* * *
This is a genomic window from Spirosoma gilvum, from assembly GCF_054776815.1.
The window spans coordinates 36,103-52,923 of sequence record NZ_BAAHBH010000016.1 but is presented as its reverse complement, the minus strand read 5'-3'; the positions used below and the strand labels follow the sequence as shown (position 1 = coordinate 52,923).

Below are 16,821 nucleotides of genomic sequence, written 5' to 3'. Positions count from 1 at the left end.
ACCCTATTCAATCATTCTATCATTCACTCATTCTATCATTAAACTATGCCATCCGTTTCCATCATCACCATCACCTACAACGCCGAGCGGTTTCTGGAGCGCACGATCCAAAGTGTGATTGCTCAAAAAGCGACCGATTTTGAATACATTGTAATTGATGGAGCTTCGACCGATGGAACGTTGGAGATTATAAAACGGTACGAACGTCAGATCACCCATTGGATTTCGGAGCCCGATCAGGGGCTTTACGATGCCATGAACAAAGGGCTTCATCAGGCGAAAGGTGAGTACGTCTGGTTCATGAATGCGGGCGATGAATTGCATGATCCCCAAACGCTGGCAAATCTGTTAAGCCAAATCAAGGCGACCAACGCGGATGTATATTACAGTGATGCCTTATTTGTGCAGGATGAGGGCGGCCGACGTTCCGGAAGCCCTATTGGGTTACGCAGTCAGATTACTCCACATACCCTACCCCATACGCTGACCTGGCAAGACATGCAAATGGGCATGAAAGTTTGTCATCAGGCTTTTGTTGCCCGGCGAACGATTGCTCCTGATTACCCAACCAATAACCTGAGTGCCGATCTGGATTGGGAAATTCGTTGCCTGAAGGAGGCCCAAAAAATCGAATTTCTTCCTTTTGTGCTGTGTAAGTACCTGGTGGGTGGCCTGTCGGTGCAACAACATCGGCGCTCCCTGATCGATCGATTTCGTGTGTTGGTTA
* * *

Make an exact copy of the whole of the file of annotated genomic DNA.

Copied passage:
This is a genomic window from Spirosoma gilvum, from assembly GCF_054776815.1.
The window spans coordinates 36,103-52,923 of sequence record NZ_BAAHBH010000016.1 but is presented as its reverse complement, the minus strand read 5'-3'; the positions used below and the strand labels follow the sequence as shown (position 1 = coordinate 52,923).

Below are 16,821 nucleotides of genomic sequence, written 5' to 3'. Positions count from 1 at the left end.
ACCCTATTCAATCATTCTATCATTCACTCATTCTATCATTAAACTATGCCATCCGTTTCCATCATCACCATCACCTACAACGCCGAGCGGTTTCTGGAGCGCACGATCCAAAGTGTGATTGCTCAAAAAGCGACCGATTTTGAATACATTGTAATTGATGGAGCTTCGACCGATGGAACGTTGGAGATTATAAAACGGTACGAACGTCAGATCACCCATTGGATTTCGGAGCCCGATCAGGGGCTTTACGATGCCATGAACAAAGGGCTTCATCAGGCGAAAGGTGAGTACGTCTGGTTCATGAATGCGGGCGATGAATTGCATGATCCCCAAACGCTGGCAAATCTGTTAAGCCAAATCAAGGCGACCAACGCGGATGTATATTACAGTGATGCCTTATTTGTGCAGGATGAGGGCGGCCGACGTTCCGGAAGCCCTATTGGGTTACGCAGTCAGATTACTCCACATACCCTACCCCATACGCTGACCTGGCAAGACATGCAAATGGGCATGAAAGTTTGTCATCAGGCTTTTGTTGCCCGGCGAACGATTGCTCCTGATTACCCAACCAATAACCTGAGTGCCGATCTGGATTGGGAAATTCGTTGCCTGAAGGAGGCCCAAAAAATCGAATTTCTTCCTTTTGTGCTGTGTAAGTACCTGGTGGGTGGCCTGTCGGTGCAACAACATCGGCGCTCCCTGATCGATCGATTTCGTGTGTTGGTTA